How to Model SaaS Startup’s Growth Interactively Using Scenarios

If you are a SaaS entrepreneur or someone responsible for profitability of your company, many times you have to take strategic decisions that has direct impact on your company’s growth. You need to decide whether to spend that limited budget on product development, sales and marketing activities, or allocate the budget between these two important investments. One way to model startup’s growth is bottoms up by team. Tomasz Tunguz from Redpoint Ventures created an excellent methodology to model the growth using the bottoms up approach. At the core of his methodology lies “Fundamental Unit of SaaS Growth“. In this article, we will look at how you can interactively plan for different scenarios by working with the tool developed at Vizually Labs. Before we begin, let us look at what is Fundamental Unit of Growth (FUG) and then look at the tool below.

“The Fundamental Unit of SaaS growth is the atomic go-to-market team of a startup. For example, one Sales Development Rep (SDR), one Account Executive (AE), half of a customer success manager’s (CSM) time. Of course, each company’s fundamental unit will vary in composition.”
Tomasz Tunguz, Redpoint Ventures

For this discussion, one Fundamental Unit of Growth consists of one account executive (110k), 50% time of sales development representative (60k), and 25% time of one customer success manager (60k). In addition, our go-to-market team will need 50% time from marketing manager (75k) and a small marketing budget (5k). ( you can change these defaults for your situation). The annual expenses for the entire team is $197.5k or approximately $16.5k per month. The additional booking capacity we will gain after hiring one FUG is $3,700. Though, on the surface it looks like we are gaining only $3,700 per month in additional monthly revenue, the fact that it is recurring makes it $222,000 over five years and that is only for one month of booking capacity! The FUG team keeps adding new monthly revenue for months thereafter. This would explain why churn or rate of cancellations is such an important metric for a SaaS. As your FUG team grows, you may need to hire management ( may be VP of sales?) and we have assumed the cost to do this is $175k per year.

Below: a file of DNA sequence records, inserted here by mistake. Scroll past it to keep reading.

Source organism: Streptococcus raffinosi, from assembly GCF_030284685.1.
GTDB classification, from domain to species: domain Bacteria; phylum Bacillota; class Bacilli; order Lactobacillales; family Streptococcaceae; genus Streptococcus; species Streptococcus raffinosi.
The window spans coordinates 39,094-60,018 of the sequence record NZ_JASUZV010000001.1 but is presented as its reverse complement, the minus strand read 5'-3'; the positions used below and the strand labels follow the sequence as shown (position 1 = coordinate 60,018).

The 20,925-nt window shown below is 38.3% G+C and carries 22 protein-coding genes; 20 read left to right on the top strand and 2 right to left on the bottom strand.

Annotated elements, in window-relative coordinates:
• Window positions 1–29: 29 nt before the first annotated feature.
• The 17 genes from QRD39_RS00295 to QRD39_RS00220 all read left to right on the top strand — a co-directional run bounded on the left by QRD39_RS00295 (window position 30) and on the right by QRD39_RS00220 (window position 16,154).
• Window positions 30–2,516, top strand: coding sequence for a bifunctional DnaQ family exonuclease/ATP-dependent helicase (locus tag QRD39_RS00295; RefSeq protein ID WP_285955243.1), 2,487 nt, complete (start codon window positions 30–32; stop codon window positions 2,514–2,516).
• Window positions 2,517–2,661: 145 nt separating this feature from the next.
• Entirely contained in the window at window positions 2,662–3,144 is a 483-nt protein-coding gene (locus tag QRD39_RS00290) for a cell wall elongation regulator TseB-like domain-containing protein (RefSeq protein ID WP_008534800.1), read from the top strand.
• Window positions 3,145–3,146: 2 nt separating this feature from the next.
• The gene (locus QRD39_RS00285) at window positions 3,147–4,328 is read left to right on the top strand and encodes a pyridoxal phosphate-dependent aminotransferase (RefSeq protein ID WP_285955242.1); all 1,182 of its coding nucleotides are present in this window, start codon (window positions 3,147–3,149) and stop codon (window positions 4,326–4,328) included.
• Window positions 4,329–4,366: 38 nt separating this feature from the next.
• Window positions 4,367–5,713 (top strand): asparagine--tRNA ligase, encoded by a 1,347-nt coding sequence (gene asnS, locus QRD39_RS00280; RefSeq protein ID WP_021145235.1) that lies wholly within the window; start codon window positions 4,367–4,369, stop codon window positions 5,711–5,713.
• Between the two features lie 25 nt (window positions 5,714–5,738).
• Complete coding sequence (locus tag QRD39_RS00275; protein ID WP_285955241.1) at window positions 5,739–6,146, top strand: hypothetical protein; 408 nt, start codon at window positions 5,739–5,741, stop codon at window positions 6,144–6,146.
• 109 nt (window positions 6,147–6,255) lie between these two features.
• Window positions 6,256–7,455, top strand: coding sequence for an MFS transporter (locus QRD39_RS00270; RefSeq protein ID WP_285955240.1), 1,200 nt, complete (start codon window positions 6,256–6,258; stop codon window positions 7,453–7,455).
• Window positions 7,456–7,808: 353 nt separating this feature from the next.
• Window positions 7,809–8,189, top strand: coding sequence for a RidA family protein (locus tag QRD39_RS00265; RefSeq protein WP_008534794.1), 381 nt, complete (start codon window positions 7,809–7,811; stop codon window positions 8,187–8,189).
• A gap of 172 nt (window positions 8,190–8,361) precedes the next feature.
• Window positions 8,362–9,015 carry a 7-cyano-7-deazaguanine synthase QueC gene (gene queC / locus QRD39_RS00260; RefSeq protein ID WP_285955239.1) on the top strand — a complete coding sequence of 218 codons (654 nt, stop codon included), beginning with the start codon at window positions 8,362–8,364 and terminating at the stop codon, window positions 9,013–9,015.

Product Development Costs
Early on in the life of the company product development costs are one of the biggest costs ( though, analysis by Tomasz reveals that most of the SaaS companies spend significantly more on sales and marketing costs). As many of you will agree, finding good developers in today’s tight job market is not an easy thing; however, modeling their impact on expenses is straightforward. To simplify, you would find average cost of one developer and decide how fast you would like to hire the team by selecting different hiring patterns.

How to use this tool?
The first chart at the top of the page displays your MRR ( monthly recurring revenue) against monthly costs. Break even point ( if any) is highlighted with a dotted line. Stacked bar chart in the middle page displays breakdown of expenses by category.

Parameters that you can change
Hiring patterns for different teams: You can change how fast or slow you would like to grow a particular team by selecting different hiring patterns.

Booking capacity: How much additional revenue one Fundamental Unit of Growth can bring in per month?

Annual or Monthly Costs per developer or FUG members.

Churn: Percent of MRR lost every month due to cancellations.

Example use case
If you were to follow typical cost breakdown of more established SaaS companies, by year five, your S&M costs should be twice of R&D costs. Changing booking capacity to less optimistic $2200/month, S&M ( or FUG) hiring pace of one unit per quarter, a new R&D hire per six months, and a management hire every year, will result in break even in month 28 from inception at 1% monthly churn rate. In this example, if churn were to increase to 8%, there will be no break even in 10 years. This shows why retaining your customers is so much important in a SaaS.

Here is the comment by Tomasz Tunguz on this tool: .

Some of the design inspirations for this article came from Truth Labs.

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